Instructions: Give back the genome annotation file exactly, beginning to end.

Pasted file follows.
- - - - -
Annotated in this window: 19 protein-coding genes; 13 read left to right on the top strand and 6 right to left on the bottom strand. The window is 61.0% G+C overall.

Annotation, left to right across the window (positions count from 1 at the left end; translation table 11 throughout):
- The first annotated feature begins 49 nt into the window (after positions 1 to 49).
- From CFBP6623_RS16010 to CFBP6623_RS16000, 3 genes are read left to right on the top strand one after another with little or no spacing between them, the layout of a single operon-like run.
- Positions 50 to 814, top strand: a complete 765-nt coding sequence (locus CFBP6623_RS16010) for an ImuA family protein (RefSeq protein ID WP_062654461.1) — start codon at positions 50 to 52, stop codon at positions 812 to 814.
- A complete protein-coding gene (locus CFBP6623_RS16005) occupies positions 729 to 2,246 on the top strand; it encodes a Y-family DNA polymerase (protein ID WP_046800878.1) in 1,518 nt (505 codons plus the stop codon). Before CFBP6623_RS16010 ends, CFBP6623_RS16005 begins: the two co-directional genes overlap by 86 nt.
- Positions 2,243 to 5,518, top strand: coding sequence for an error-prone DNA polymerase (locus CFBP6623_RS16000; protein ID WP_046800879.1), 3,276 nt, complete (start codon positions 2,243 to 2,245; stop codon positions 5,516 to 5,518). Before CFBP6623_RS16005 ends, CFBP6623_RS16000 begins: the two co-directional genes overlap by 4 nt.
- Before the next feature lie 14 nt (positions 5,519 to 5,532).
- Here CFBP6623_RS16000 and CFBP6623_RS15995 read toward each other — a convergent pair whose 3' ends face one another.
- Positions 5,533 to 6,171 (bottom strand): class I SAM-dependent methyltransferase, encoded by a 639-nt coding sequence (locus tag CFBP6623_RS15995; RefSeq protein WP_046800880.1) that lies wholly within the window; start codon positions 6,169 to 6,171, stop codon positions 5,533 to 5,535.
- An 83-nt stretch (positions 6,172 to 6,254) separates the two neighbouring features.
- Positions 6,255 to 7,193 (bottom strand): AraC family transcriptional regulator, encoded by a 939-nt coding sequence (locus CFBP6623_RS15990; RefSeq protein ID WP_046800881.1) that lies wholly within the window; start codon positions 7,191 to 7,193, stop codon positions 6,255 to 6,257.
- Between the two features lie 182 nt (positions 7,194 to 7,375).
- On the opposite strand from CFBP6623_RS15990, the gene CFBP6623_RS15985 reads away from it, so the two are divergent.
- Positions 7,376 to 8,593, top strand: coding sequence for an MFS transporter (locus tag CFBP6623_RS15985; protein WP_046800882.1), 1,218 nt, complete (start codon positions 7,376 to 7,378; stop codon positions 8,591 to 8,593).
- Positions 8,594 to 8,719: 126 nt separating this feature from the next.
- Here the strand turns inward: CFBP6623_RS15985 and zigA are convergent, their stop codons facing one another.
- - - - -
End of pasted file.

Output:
Annotated in this window: 19 protein-coding genes; 13 read left to right on the top strand and 6 right to left on the bottom strand. The window is 61.0% G+C overall.

Annotation, left to right across the window (positions count from 1 at the left end; translation table 11 throughout):
- The first annotated feature begins 49 nt into the window (after positions 1 to 49).
- From CFBP6623_RS16010 to CFBP6623_RS16000, 3 genes are read left to right on the top strand one after another with little or no spacing between them, the layout of a single operon-like run.
- Positions 50 to 814, top strand: a complete 765-nt coding sequence (locus CFBP6623_RS16010) for an ImuA family protein (RefSeq protein ID WP_062654461.1) — start codon at positions 50 to 52, stop codon at positions 812 to 814.
- A complete protein-coding gene (locus CFBP6623_RS16005) occupies positions 729 to 2,246 on the top strand; it encodes a Y-family DNA polymerase (protein ID WP_046800878.1) in 1,518 nt (505 codons plus the stop codon). Before CFBP6623_RS16010 ends, CFBP6623_RS16005 begins: the two co-directional genes overlap by 86 nt.
- Positions 2,243 to 5,518, top strand: coding sequence for an error-prone DNA polymerase (locus CFBP6623_RS16000; protein ID WP_046800879.1), 3,276 nt, complete (start codon positions 2,243 to 2,245; stop codon positions 5,516 to 5,518). Before CFBP6623_RS16005 ends, CFBP6623_RS16000 begins: the two co-directional genes overlap by 4 nt.
- Before the next feature lie 14 nt (positions 5,519 to 5,532).
- Here CFBP6623_RS16000 and CFBP6623_RS15995 read toward each other — a convergent pair whose 3' ends face one another.
- Positions 5,533 to 6,171 (bottom strand): class I SAM-dependent methyltransferase, encoded by a 639-nt coding sequence (locus tag CFBP6623_RS15995; RefSeq protein WP_046800880.1) that lies wholly within the window; start codon positions 6,169 to 6,171, stop codon positions 5,533 to 5,535.
- An 83-nt stretch (positions 6,172 to 6,254) separates the two neighbouring features.
- Positions 6,255 to 7,193 (bottom strand): AraC family transcriptional regulator, encoded by a 939-nt coding sequence (locus CFBP6623_RS15990; RefSeq protein ID WP_046800881.1) that lies wholly within the window; start codon positions 7,191 to 7,193, stop codon positions 6,255 to 6,257.
- Between the two features lie 182 nt (positions 7,194 to 7,375).
- On the opposite strand from CFBP6623_RS15990, the gene CFBP6623_RS15985 reads away from it, so the two are divergent.
- Positions 7,376 to 8,593, top strand: coding sequence for an MFS transporter (locus tag CFBP6623_RS15985; protein WP_046800882.1), 1,218 nt, complete (start codon positions 7,376 to 7,378; stop codon positions 8,591 to 8,593).
- Positions 8,594 to 8,719: 126 nt separating this feature from the next.
- Here the strand turns inward: CFBP6623_RS15985 and zigA are convergent, their stop codons facing one another.